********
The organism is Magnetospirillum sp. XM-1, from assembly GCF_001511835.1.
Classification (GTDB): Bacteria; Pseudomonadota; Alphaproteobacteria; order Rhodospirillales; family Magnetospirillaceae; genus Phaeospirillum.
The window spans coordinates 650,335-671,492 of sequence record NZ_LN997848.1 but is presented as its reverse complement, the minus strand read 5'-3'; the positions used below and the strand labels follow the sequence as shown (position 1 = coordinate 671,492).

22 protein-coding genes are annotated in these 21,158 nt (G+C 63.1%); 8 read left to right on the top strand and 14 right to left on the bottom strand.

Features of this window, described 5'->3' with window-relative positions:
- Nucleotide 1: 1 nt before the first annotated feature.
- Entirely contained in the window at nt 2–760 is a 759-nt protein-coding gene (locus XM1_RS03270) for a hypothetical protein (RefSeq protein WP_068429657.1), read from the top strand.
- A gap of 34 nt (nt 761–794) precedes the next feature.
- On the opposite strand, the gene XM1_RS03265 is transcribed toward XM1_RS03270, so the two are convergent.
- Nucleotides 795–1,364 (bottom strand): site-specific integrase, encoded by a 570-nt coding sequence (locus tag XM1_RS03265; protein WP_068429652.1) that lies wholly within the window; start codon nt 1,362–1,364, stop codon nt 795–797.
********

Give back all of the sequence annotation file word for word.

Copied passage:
The organism is Magnetospirillum sp. XM-1, from assembly GCF_001511835.1.
Classification (GTDB): Bacteria; Pseudomonadota; Alphaproteobacteria; order Rhodospirillales; family Magnetospirillaceae; genus Phaeospirillum.
The window spans coordinates 650,335-671,492 of sequence record NZ_LN997848.1 but is presented as its reverse complement, the minus strand read 5'-3'; the positions used below and the strand labels follow the sequence as shown (position 1 = coordinate 671,492).

22 protein-coding genes are annotated in these 21,158 nt (G+C 63.1%); 8 read left to right on the top strand and 14 right to left on the bottom strand.

Features of this window, described 5'->3' with window-relative positions:
- Nucleotide 1: 1 nt before the first annotated feature.
- Entirely contained in the window at nt 2–760 is a 759-nt protein-coding gene (locus XM1_RS03270) for a hypothetical protein (RefSeq protein WP_068429657.1), read from the top strand.
- A gap of 34 nt (nt 761–794) precedes the next feature.
- On the opposite strand, the gene XM1_RS03265 is transcribed toward XM1_RS03270, so the two are convergent.
- Nucleotides 795–1,364 (bottom strand): site-specific integrase, encoded by a 570-nt coding sequence (locus tag XM1_RS03265; protein WP_068429652.1) that lies wholly within the window; start codon nt 1,362–1,364, stop codon nt 795–797.